The difference in density between the TRAPPIST-1 planets and Earth, Venus and Mars, may seem small — that 8% — but it is significant on a planetary scale. For example, one way to explain the lower density is that the TRAPPIST-1 planets have a similar composition to Earth, but with a significantly lower percentage of iron — about 21% compared to Earth’s 32%, according to the study.
Alternatively, the iron in the TRAPPIST-1 planets might be combined with high levels of oxygen, forming iron oxide, or rust. The additional oxygen would decrease the planets’ densities. The surface of Mars gets its red tint from iron oxide, but like its three terrestrial siblings, it has a core composed of non-oxidized iron.
By contrast, if the lower density of the TRAPPIST-1 planets were caused entirely by oxidized iron, then the planets would have to be rusty throughout and could not have iron cores. Agol said the answer might be a combination of the two scenarios — less iron overall and some oxidized iron.
The take-home message, then, is that basic measurements of exoplanets can help scientists predict what elements may be present on the planets and it what amounts.
We know the abundance by mass of the nine most common elements in the Earth’s crust: approximately oxygen 46%, silicon 28%, aluminum 8.3%, iron 5.6%, calcium 4.2%, sodium 2.5%, magnesium 2.4%, potassium 2.0%, and titanium 0.61%.
Scientists are nowhere near being able to make those kinds of measurements on exoplanets, but they have begun the process.
For instance, Agol explained that a model created by co-author Caroline Dorn of The University of Zurich uses mass and radius measures to show that the Trappist-1 planets may have the same ratios of iron, magnesium and silicon as our sun, which also approximates the ratios on our terrestrial planets. In this model, the Trappist-1 planets do not have a central core — the iron is oxidized and mixed throughout the mantle.
(Scientists typically measure the abundance of heavy elements in a star relative to the iron content in its atmosphere, as iron is a common element and its spectrum is relatively easy to measure. )
Speaking of Dorn’s model, Agol said that “What was impressive to me is that without any adjustment of this model, the line goes through all of the high-probability regions for all seven planets! Now, this could just be a coincidence, but it was surprising to me that the core-free model worked so well.”
“The caveat is that we do not know the iron/magnesium/silicon ratio of the TRAPPIST-1 star — it’s a cold star which makes these elements difficult to detect in its atmosphere, And so we don’t know if the ratios of these elements are similar to our sun. This is all to say we cannot draw precise conclusions” with the data available so far.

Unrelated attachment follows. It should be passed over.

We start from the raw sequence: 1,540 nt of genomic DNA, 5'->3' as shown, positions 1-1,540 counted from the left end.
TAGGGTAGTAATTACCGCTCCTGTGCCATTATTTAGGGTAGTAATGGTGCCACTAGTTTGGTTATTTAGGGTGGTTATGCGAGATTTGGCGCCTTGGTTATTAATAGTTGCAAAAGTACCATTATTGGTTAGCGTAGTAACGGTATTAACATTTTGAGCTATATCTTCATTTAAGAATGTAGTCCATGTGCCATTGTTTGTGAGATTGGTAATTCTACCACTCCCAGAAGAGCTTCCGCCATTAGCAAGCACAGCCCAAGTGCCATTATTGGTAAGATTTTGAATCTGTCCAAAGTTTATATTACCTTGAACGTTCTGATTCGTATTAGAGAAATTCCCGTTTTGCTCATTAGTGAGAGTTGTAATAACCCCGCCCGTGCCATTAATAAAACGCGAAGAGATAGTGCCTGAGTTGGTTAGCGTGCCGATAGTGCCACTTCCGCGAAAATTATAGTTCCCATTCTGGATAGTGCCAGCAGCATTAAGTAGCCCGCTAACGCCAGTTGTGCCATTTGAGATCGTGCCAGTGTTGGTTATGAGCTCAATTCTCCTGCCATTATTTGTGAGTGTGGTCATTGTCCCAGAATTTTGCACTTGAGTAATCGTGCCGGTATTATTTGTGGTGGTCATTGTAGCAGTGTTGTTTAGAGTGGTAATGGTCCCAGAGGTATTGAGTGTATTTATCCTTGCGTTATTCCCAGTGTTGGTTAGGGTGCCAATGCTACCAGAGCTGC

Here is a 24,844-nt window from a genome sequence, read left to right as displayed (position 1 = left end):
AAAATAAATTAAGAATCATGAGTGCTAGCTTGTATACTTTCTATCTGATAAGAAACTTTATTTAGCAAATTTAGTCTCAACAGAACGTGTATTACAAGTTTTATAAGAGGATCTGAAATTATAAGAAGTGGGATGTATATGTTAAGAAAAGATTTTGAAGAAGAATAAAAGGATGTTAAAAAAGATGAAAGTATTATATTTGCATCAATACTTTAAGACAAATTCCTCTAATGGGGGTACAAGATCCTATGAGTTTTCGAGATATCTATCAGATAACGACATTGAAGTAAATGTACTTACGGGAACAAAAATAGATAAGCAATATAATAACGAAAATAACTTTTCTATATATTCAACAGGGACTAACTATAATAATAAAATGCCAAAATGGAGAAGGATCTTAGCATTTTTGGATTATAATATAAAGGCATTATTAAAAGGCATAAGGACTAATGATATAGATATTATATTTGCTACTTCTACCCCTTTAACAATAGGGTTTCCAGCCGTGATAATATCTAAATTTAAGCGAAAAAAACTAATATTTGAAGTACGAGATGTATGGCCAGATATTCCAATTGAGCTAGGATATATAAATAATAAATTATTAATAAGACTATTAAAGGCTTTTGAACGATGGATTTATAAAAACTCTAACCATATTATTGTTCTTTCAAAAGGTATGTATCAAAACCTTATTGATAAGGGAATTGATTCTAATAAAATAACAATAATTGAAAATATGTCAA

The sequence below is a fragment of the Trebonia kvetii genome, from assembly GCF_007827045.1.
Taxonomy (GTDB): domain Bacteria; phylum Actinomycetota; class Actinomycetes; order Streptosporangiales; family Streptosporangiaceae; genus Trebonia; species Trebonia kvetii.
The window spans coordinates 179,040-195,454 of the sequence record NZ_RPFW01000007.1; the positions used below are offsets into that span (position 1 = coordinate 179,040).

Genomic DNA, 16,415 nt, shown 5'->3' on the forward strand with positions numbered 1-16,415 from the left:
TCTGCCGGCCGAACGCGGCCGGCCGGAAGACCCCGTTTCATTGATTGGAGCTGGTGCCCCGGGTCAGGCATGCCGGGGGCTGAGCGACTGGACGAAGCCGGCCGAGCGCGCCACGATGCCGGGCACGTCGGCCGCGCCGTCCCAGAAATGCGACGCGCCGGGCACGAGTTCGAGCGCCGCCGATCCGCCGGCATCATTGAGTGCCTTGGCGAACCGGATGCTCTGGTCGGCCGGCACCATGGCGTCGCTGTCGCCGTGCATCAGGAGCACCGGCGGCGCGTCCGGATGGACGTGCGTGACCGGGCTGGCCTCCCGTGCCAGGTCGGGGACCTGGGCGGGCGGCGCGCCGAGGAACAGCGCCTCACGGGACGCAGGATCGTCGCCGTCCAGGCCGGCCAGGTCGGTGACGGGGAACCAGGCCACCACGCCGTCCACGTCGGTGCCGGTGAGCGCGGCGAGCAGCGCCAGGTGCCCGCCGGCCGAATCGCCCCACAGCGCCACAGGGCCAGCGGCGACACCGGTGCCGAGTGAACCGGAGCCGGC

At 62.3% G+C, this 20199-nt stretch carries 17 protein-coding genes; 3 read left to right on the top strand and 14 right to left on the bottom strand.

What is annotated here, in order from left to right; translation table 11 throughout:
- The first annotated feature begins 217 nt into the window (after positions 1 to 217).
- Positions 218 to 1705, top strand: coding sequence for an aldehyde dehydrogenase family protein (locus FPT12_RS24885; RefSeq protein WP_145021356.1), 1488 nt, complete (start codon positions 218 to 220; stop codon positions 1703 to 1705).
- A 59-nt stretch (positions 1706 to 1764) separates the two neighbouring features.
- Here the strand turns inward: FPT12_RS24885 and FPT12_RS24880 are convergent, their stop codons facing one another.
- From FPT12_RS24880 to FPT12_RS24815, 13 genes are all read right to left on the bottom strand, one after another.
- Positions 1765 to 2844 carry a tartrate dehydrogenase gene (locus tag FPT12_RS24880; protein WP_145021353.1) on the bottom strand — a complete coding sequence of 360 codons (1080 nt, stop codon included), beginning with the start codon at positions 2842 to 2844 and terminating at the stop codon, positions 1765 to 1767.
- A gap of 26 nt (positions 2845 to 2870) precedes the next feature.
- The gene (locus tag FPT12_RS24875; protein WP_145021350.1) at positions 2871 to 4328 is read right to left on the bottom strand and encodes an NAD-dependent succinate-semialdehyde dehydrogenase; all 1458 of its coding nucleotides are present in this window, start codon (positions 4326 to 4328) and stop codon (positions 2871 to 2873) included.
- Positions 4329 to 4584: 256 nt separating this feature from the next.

When it launches, NASA’s James Webb Space Telescope should have the capabilities to probe this system further, including gathering more detailed information about the atmospheres of the seven TRAPPIST-1 worlds.
The team also looked into whether the surface of each planet could be covered with water, which is even lighter than rust and which would change the planet’s overall density. If that were the case, water would have to account for about 5% of the total mass of the outer four planets. By comparison, water makes up less than 0.1% of Earth’s total mass, so this is considered unlikely.
The three inner TRAPPIST-1 planets are too close to their star for water to remain a liquid under most circumstances, would require hot, dense atmospheres like on Venus, where water could remain bound to the planet as steam. But this explanation seems less likely because it would be a coincidence for all seven planets to have just enough water present to have such similar densities, Agol said.
Dorn described the TRAPPIST-1 system as ” fascinating because around this one star we can learn about the diversity of rocky planets within a single system. And we can actually learn more about a planet by studying its neighbors as well, so this system is perfect for that.”
Marc Kaufman is the author of two books about space: “Mars Up Close: Inside the Curiosity Mission” and “First Contact: Scientific Breakthroughs in the Search for Life Beyond Earth.” He is also an experienced journalist, having spent three decades at The Washington Post and The Philadelphia Inquirer. He began writing the column in October 2015, when NASA’s NExSS initiative was in its infancy. While the “Many Worlds” column is supported and informed by NASA’s Astrobiology Program, any opinions expressed are the author’s alone.